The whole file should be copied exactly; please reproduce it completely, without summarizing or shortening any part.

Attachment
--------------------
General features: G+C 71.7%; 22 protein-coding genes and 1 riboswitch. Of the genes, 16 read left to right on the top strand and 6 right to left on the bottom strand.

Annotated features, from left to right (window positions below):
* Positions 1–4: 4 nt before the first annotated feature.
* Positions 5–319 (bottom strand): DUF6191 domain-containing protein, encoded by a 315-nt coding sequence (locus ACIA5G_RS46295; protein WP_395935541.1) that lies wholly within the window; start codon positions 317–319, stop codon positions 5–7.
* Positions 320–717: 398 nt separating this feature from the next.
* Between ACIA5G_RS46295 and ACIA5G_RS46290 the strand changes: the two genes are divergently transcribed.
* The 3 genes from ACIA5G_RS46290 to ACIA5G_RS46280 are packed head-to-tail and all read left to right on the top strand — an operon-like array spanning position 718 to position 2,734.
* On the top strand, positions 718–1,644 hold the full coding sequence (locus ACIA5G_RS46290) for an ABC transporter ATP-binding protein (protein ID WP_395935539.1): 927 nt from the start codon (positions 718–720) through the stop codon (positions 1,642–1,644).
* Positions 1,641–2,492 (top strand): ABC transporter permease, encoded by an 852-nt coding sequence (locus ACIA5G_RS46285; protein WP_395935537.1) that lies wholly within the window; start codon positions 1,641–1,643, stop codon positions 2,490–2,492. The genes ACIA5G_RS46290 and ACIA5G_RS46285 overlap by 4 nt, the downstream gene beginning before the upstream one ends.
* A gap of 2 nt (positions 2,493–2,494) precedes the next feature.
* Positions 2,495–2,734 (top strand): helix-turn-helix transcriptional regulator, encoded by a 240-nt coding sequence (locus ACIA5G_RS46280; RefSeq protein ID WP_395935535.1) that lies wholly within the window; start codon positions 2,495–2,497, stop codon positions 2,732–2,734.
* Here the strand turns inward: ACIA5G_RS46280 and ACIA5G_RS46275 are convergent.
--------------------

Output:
General features: G+C 71.7%; 22 protein-coding genes and 1 riboswitch. Of the genes, 16 read left to right on the top strand and 6 right to left on the bottom strand.

Annotated features, from left to right (window positions below):
* Positions 1–4: 4 nt before the first annotated feature.
* Positions 5–319 (bottom strand): DUF6191 domain-containing protein, encoded by a 315-nt coding sequence (locus ACIA5G_RS46295; protein WP_395935541.1) that lies wholly within the window; start codon positions 317–319, stop codon positions 5–7.
* Positions 320–717: 398 nt separating this feature from the next.
* Between ACIA5G_RS46295 and ACIA5G_RS46290 the strand changes: the two genes are divergently transcribed.
* The 3 genes from ACIA5G_RS46290 to ACIA5G_RS46280 are packed head-to-tail and all read left to right on the top strand — an operon-like array spanning position 718 to position 2,734.
* On the top strand, positions 718–1,644 hold the full coding sequence (locus ACIA5G_RS46290) for an ABC transporter ATP-binding protein (protein ID WP_395935539.1): 927 nt from the start codon (positions 718–720) through the stop codon (positions 1,642–1,644).
* Positions 1,641–2,492 (top strand): ABC transporter permease, encoded by an 852-nt coding sequence (locus ACIA5G_RS46285; protein WP_395935537.1) that lies wholly within the window; start codon positions 1,641–1,643, stop codon positions 2,490–2,492. The genes ACIA5G_RS46290 and ACIA5G_RS46285 overlap by 4 nt, the downstream gene beginning before the upstream one ends.
* A gap of 2 nt (positions 2,493–2,494) precedes the next feature.
* Positions 2,495–2,734 (top strand): helix-turn-helix transcriptional regulator, encoded by a 240-nt coding sequence (locus ACIA5G_RS46280; RefSeq protein ID WP_395935535.1) that lies wholly within the window; start codon positions 2,495–2,497, stop codon positions 2,732–2,734.
* Here the strand turns inward: ACIA5G_RS46280 and ACIA5G_RS46275 are convergent.